And then it was time to go.  So much had gone into getting ready for this class, that it was hard to believe that it was actually here.  I picked up Teresa from the airport on Friday afternoon.   Will came over and we loaded the truck and had a small sendoff BBQ.  We hit the road at 5am Saturday morning, were in Canada by 8am and at the ferry by 9am.  Then came the first hiccup in our carefully laid plans.  We had all heard about declaring scuba cylinders on the BC ferries, I had even done it before, but on many other occasions we had not and no one ever seemed to notice.  Tech2LundgrenInstructionSo we decided not to.  We drove on the ferry without issue and settled into some seats on the upper deck.  A ferry worker walked by and I heard over his radio something about a red truck and scuba tanks…….uh oh, that can’t be good.  I approached the ferry worker and was instructed to go immediately back down to the vehicle deck.  Definitely not good, but I was still thinking, they would just make us fill out the paperwork and we would be on our way.  Not the case.  I was told that I would need to back my vehicle off the ferry!!!!!  Some of the comments that came out of my mouth would mostly likely make a Hell’s Angel blush.  I argued, unsuccessfully.  In total shame and humiliation we loaded back in my truck and backed off the ferry and then watched it depart without us.  Many thanks to my teammates for ensuring I didn’t miss out on our Tec 2 for going to jail for assaulting a ferry worker. 45 minutes later after paperwork, waiting, paperwork, more waiting, a few more comments unbecoming of a gentleman and they put us on another ferry.  This crossing went without incident and after an hour drive we arrived at Guy’s home, our home base for the next week.  We unloaded tanks at Guy’s and then set off to relax for the 2nd half of the day.  It would be our last relaxing moments for the next six days.  We met up with Jo Hjelm for dinner and then it was off to bed with visions of bottom stages dancing in our heads.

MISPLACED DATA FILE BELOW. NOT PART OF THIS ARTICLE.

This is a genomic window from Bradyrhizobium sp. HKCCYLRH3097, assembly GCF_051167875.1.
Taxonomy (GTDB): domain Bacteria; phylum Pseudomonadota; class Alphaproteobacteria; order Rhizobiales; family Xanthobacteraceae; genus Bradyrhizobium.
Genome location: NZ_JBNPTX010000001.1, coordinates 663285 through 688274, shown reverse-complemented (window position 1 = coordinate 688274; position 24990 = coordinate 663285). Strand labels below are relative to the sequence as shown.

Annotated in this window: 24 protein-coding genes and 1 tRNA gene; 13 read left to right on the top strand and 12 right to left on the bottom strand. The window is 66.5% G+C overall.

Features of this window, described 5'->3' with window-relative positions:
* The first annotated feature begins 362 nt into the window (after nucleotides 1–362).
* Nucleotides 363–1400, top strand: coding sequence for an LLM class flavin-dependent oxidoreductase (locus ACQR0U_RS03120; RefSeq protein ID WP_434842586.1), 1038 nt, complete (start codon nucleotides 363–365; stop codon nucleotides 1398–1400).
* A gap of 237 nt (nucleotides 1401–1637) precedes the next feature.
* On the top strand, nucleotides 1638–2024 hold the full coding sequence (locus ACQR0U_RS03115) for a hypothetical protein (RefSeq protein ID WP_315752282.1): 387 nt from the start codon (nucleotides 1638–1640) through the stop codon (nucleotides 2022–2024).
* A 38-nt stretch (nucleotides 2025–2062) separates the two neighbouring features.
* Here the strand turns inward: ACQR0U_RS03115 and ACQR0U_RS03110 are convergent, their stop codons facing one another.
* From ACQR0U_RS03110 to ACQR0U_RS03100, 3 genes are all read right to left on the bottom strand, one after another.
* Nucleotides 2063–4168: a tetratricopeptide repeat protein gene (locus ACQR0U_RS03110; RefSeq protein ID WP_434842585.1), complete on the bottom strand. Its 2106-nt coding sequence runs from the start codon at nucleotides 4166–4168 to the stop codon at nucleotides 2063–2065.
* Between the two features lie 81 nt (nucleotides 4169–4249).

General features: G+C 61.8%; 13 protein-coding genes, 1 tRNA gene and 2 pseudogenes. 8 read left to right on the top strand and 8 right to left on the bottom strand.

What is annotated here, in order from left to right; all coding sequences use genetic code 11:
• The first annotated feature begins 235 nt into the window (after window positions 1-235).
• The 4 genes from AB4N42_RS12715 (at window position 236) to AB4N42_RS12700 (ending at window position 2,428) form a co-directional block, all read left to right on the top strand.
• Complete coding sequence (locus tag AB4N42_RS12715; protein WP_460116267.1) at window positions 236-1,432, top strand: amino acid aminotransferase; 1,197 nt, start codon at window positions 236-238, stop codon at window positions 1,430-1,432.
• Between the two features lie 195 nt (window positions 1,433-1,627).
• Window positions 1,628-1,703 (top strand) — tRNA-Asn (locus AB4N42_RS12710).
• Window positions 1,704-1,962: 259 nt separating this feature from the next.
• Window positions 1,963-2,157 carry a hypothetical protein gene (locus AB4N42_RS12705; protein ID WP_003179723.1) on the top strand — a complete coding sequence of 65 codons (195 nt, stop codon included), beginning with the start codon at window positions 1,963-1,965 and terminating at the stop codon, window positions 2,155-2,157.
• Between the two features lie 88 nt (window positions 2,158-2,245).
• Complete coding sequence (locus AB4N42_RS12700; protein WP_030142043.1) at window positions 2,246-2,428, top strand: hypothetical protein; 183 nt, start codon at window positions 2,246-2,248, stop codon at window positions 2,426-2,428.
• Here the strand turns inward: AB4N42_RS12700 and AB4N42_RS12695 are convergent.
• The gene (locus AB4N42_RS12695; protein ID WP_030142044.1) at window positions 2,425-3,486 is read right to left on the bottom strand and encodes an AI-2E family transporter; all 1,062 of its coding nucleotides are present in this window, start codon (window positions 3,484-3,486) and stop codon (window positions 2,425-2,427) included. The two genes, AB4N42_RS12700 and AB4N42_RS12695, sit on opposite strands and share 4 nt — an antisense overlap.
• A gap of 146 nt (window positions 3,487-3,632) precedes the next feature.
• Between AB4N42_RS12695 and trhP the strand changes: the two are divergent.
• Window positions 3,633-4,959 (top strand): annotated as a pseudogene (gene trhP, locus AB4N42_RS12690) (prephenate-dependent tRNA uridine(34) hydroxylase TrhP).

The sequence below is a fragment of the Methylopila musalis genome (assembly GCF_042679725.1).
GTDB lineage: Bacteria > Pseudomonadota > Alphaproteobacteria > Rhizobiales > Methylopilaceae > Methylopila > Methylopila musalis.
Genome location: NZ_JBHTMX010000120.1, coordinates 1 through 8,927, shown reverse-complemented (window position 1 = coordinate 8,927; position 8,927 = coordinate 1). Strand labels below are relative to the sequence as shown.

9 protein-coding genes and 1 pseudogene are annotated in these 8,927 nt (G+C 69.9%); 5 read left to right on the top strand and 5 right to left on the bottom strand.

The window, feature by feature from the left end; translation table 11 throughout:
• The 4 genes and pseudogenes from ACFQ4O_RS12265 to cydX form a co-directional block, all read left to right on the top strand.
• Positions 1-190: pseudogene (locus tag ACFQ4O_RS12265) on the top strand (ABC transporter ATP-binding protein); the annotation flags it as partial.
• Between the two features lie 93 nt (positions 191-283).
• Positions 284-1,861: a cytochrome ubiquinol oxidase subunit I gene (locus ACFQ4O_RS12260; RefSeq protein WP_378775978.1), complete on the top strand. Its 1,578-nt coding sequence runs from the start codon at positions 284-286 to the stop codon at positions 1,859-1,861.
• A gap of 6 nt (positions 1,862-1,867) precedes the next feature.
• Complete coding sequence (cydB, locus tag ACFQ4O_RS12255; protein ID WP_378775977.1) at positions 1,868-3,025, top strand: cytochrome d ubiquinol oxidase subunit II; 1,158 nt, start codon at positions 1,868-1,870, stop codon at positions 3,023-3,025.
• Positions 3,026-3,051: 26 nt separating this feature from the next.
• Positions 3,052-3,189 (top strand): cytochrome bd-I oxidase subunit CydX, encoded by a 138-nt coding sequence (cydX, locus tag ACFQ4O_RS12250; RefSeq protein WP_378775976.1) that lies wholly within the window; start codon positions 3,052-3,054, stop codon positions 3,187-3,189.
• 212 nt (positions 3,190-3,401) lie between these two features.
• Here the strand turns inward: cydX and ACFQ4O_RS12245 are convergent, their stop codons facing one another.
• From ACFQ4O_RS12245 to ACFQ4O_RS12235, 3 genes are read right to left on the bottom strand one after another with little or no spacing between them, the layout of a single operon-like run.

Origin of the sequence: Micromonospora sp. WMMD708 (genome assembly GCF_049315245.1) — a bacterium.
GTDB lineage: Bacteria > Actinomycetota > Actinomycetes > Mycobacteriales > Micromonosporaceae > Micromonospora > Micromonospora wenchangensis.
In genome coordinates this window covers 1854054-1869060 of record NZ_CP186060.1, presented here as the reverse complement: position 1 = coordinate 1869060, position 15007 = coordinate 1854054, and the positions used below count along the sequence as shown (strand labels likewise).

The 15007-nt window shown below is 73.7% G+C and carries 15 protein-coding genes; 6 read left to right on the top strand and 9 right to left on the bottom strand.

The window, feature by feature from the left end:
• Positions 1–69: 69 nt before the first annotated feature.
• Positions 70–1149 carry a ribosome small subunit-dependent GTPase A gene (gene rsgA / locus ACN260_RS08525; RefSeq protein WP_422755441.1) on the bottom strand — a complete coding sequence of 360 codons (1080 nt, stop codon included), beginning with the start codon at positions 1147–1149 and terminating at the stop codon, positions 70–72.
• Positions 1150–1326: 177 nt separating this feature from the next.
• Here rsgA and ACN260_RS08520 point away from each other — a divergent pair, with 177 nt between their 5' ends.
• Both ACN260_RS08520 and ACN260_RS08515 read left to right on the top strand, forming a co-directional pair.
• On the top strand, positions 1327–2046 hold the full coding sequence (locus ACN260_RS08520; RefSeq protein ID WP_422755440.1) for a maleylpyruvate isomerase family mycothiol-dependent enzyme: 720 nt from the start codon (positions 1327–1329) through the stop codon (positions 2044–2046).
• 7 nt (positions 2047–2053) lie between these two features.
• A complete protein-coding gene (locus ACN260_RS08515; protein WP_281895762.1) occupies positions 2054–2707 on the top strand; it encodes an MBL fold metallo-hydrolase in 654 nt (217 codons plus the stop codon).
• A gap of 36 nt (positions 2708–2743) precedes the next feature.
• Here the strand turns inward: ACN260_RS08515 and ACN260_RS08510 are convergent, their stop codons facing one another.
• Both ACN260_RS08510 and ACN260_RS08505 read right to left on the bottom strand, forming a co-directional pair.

Tech2LundgrenOuchThe next three days were a whirlwind of lecture, and in water skills and drills. Richard was fantastic!!!  It felt more like going out and diving with your buddy who knows more than you than it felt like taking a class.  On top of that Richard’s examples of real world experiences are truly awe inspiring.  It was all “while diving on the Mars…..” and “we were recovering a 2000 year old altar in Sardinia and…….”.  If I even get to do 5% of the amazing things Richard has done in his lifetime I will feel truly lucky.  The best part about those three days was that Richard made it fun.  We never felt pressured or rushed.  We were really enjoying ourselves.  With the exception of the enormous fat lip I had from hitting my face on a deco bottle, everything was going swimmingly.